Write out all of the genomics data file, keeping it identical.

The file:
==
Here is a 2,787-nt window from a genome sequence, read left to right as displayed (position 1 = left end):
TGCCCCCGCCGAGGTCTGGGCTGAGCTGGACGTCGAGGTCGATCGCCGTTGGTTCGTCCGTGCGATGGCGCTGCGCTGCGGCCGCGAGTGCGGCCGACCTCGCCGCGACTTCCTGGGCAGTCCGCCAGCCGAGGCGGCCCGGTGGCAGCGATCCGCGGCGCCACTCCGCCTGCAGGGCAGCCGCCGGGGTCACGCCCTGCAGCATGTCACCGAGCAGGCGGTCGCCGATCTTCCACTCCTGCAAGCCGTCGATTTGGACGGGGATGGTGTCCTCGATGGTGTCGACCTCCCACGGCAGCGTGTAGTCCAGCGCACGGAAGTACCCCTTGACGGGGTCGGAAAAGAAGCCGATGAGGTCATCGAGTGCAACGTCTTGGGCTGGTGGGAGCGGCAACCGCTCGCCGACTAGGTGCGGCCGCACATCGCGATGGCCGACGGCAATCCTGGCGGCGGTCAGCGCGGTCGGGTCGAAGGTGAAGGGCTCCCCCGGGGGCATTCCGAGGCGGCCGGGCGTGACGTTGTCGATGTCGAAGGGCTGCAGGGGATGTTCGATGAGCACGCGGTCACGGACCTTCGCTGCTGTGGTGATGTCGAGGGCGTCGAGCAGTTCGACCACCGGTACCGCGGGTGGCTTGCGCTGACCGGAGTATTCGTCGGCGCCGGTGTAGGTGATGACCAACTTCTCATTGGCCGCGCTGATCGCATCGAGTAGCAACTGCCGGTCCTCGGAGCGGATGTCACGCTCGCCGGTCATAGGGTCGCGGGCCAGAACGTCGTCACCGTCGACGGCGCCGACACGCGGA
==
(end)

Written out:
Here is a 2,787-nt window from a genome sequence, read left to right as displayed (position 1 = left end):
TGCCCCCGCCGAGGTCTGGGCTGAGCTGGACGTCGAGGTCGATCGCCGTTGGTTCGTCCGTGCGATGGCGCTGCGCTGCGGCCGCGAGTGCGGCCGACCTCGCCGCGACTTCCTGGGCAGTCCGCCAGCCGAGGCGGCCCGGTGGCAGCGATCCGCGGCGCCACTCCGCCTGCAGGGCAGCCGCCGGGGTCACGCCCTGCAGCATGTCACCGAGCAGGCGGTCGCCGATCTTCCACTCCTGCAAGCCGTCGATTTGGACGGGGATGGTGTCCTCGATGGTGTCGACCTCCCACGGCAGCGTGTAGTCCAGCGCACGGAAGTACCCCTTGACGGGGTCGGAAAAGAAGCCGATGAGGTCATCGAGTGCAACGTCTTGGGCTGGTGGGAGCGGCAACCGCTCGCCGACTAGGTGCGGCCGCACATCGCGATGGCCGACGGCAATCCTGGCGGCGGTCAGCGCGGTCGGGTCGAAGGTGAAGGGCTCCCCCGGGGGCATTCCGAGGCGGCCGGGCGTGACGTTGTCGATGTCGAAGGGCTGCAGGGGATGTTCGATGAGCACGCGGTCACGGACCTTCGCTGCTGTGGTGATGTCGAGGGCGTCGAGCAGTTCGACCACCGGTACCGCGGGTGGCTTGCGCTGACCGGAGTATTCGTCGGCGCCGGTGTAGGTGATGACCAACTTCTCATTGGCCGCGCTGATCGCATCGAGTAGCAACTGCCGGTCCTCGGAGCGGATGTCACGCTCGCCGGTCATAGGGTCGCGGGCCAGAACGTCGTCACCGTCGACGGCGCCGACACGCGGA